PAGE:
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THE ORLANDO SENTINEL
Incentives Lure Plastics Maker
By April Hunt | Sentinel Staff Writer
March 19, 2003
KISSIMMEE -- Jose Perez took the advice given to Dustin Hoffman in The Graduate. He is bringing the future -- plastics -- to Osceola County.
Perez plans to open P.R. Manufacturing in the Poinciana Industrial Park in the next month and a half. During the next three years, the plastics company will add at least 60 new jobs as it moves from a service-and-repair shop into a business that makes tools and molds for various products.
"We had almost locked into a location in Orange County when we started talking to Osceola, and the incentive programs and the work force brought us here," said Perez, who has managed and worked at a plastics company in Orange for 13 years.
The company will receive $240,000 from the state in incentives, with Osceola chipping in another $60,000, to create the jobs. The new positions will pay an average of $40,768 a year, significantly higher than the county's average wage of $22,699.
It is the first time that the county's economic-development office, which has been operating for two years, has awarded incentives to a Hispanic-owned business. Nearly one-third of Osceola's residents are Hispanic,most of them Puerto Rican.
"Diversity helps us diversify our economy, because we have more to offer to businesses," county economic-development director Maria Grulich said.
The county has targeted several industries to bring to the county to lessen its dependence on low-wage service industry jobs. Instead of aiming for high-tech -- and high-education -- positions, Osceola wants first to lure warehouses, offices and manufacturing plants into its borders.
Commissioner Atlee Mercer said that strategy will allow the county to move slowly toward higher-end jobs by educating its workers over time instead of needing to import workers.
"This is the perfect kind of transition operation," Mercer said of P.R. Manufacturing. "There are high-tech jobs in plastics, but first you need a base to develop into those jobs."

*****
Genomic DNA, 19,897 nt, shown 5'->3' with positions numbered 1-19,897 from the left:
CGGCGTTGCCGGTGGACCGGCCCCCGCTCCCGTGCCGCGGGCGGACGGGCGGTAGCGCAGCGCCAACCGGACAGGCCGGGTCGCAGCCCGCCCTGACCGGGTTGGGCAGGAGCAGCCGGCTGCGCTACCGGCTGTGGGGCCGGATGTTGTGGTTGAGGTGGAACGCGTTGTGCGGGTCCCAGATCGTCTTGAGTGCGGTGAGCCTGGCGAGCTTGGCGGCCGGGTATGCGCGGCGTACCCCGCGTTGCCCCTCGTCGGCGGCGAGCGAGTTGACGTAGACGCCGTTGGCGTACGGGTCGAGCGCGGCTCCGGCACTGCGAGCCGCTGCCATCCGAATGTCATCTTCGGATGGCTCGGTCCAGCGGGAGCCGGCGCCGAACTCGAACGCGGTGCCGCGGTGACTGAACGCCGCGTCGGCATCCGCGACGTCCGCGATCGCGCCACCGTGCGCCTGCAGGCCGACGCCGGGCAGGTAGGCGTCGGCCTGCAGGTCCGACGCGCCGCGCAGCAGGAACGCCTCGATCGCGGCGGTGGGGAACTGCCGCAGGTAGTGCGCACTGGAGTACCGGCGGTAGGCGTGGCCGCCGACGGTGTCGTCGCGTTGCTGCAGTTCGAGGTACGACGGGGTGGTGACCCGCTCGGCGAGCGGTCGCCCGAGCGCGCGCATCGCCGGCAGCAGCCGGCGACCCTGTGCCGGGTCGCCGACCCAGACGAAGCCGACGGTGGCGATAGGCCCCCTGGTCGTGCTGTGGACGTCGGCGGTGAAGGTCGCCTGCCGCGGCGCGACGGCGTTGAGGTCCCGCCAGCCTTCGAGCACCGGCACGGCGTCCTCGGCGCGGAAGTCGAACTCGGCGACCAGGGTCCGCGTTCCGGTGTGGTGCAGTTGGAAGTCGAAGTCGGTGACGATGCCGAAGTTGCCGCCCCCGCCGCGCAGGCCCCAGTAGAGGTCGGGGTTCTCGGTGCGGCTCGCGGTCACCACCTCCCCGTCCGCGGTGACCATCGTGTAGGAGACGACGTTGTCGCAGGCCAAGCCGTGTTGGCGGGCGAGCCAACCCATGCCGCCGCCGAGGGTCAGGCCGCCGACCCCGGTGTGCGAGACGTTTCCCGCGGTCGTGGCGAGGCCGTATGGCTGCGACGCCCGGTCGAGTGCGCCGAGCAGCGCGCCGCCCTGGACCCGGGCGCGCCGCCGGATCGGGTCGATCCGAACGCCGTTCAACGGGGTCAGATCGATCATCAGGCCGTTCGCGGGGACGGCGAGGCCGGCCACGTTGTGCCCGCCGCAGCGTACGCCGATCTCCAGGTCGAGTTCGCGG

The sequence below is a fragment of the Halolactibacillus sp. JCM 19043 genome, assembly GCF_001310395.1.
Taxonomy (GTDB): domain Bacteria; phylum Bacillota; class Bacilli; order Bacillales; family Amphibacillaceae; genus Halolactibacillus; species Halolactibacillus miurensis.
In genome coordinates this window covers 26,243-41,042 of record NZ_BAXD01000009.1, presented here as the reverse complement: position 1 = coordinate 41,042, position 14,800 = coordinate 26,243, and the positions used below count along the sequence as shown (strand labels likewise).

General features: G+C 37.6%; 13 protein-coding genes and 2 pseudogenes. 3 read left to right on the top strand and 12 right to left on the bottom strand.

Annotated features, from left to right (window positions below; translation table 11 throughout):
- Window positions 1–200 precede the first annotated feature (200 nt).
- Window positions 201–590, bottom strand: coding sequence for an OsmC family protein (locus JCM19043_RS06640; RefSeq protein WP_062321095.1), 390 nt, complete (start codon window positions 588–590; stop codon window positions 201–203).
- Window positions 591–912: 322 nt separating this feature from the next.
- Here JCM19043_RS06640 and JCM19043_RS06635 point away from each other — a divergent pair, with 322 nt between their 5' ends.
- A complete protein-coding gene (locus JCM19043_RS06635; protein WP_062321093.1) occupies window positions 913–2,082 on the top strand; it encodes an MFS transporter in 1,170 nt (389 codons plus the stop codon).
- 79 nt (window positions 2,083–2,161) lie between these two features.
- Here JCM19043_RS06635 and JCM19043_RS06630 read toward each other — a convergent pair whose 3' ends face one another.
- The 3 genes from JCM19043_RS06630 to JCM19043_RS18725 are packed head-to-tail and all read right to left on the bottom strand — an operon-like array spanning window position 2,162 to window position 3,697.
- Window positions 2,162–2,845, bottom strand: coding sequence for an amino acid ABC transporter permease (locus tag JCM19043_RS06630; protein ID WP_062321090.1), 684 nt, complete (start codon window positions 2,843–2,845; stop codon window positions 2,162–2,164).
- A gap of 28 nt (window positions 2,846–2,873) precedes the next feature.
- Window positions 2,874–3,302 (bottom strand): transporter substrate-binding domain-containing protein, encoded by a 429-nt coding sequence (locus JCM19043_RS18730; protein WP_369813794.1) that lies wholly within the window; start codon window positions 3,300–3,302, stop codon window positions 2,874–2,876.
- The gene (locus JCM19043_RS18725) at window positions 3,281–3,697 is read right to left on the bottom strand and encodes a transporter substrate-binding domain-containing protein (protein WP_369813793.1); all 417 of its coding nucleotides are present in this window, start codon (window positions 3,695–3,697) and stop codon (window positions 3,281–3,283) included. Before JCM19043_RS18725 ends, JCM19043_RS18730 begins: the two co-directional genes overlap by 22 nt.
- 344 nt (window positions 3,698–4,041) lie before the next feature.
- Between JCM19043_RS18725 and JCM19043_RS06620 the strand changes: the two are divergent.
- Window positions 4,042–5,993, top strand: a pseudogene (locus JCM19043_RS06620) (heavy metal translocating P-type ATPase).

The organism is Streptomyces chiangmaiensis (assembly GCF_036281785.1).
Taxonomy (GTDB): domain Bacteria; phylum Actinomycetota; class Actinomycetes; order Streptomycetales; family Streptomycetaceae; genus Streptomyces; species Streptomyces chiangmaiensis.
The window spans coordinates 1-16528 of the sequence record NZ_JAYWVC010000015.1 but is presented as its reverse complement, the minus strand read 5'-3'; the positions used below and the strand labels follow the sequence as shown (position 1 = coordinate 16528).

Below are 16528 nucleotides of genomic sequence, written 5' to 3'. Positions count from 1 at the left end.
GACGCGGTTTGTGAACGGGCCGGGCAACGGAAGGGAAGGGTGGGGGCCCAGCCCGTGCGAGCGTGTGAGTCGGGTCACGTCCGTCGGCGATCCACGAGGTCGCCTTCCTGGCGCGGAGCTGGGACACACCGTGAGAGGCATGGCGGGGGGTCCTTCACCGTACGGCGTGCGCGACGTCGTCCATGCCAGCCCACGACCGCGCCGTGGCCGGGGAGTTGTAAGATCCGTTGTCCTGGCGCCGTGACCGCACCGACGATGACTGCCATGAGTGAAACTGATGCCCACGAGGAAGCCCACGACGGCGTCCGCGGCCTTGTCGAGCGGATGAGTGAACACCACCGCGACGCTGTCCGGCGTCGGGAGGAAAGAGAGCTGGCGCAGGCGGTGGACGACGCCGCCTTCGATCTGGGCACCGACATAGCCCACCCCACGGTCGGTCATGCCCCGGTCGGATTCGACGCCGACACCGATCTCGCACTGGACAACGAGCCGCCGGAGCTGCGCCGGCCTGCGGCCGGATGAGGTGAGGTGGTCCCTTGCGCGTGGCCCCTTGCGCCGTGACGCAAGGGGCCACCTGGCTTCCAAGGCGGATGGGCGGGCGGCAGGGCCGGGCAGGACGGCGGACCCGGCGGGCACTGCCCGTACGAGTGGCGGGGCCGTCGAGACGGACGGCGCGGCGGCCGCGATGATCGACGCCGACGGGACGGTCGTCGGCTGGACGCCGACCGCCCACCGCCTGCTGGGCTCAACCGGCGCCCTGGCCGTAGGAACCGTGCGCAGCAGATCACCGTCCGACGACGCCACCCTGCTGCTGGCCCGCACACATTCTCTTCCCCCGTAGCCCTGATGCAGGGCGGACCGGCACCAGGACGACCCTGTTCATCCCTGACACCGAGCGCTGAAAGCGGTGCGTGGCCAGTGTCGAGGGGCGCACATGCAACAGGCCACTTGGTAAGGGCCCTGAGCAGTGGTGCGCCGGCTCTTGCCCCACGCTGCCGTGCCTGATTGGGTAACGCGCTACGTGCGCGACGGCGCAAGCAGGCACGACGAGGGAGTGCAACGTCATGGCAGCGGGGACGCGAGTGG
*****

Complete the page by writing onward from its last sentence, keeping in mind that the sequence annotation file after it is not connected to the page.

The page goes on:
The news comes just a month after Lowe's Home Improvement Warehouse announced Osceola will become home to its newest regional-distribution center.
That company has already broken ground on Ham Brown Road on a $73 million project that will employ more than 600 people when it is fully up and running in 2007. All of the jobs will pay at least 15 percent more than the county's average wage, the region's lowest and one of the lowest in the state.
Perez said he plans to offer some on-the-job training and work with area technical schools to train workers to qualify for such a high salary. He was pleasantly surprised, though, to learn that many machinists and toolmakers already are trained to do the work he needs.
Perez said he hopes also to offer workers a chance to continue with their education and will support programs in the community.
The name of the company does not refer to Puerto Rico, although Perez is a native of the island. A New Jersey plastics firm, Lincoln Tool and Die, is a minority partner in the project and is owned by a man named Raymonds.
"A lot of people make it Puerto Rico instead of Perez-Raymonds, but that could turn out well for us," Perez said. "I cannot deny my Hispanic feelings and wanting to help people. I have seen Osceola grow, and now I can be a part of it."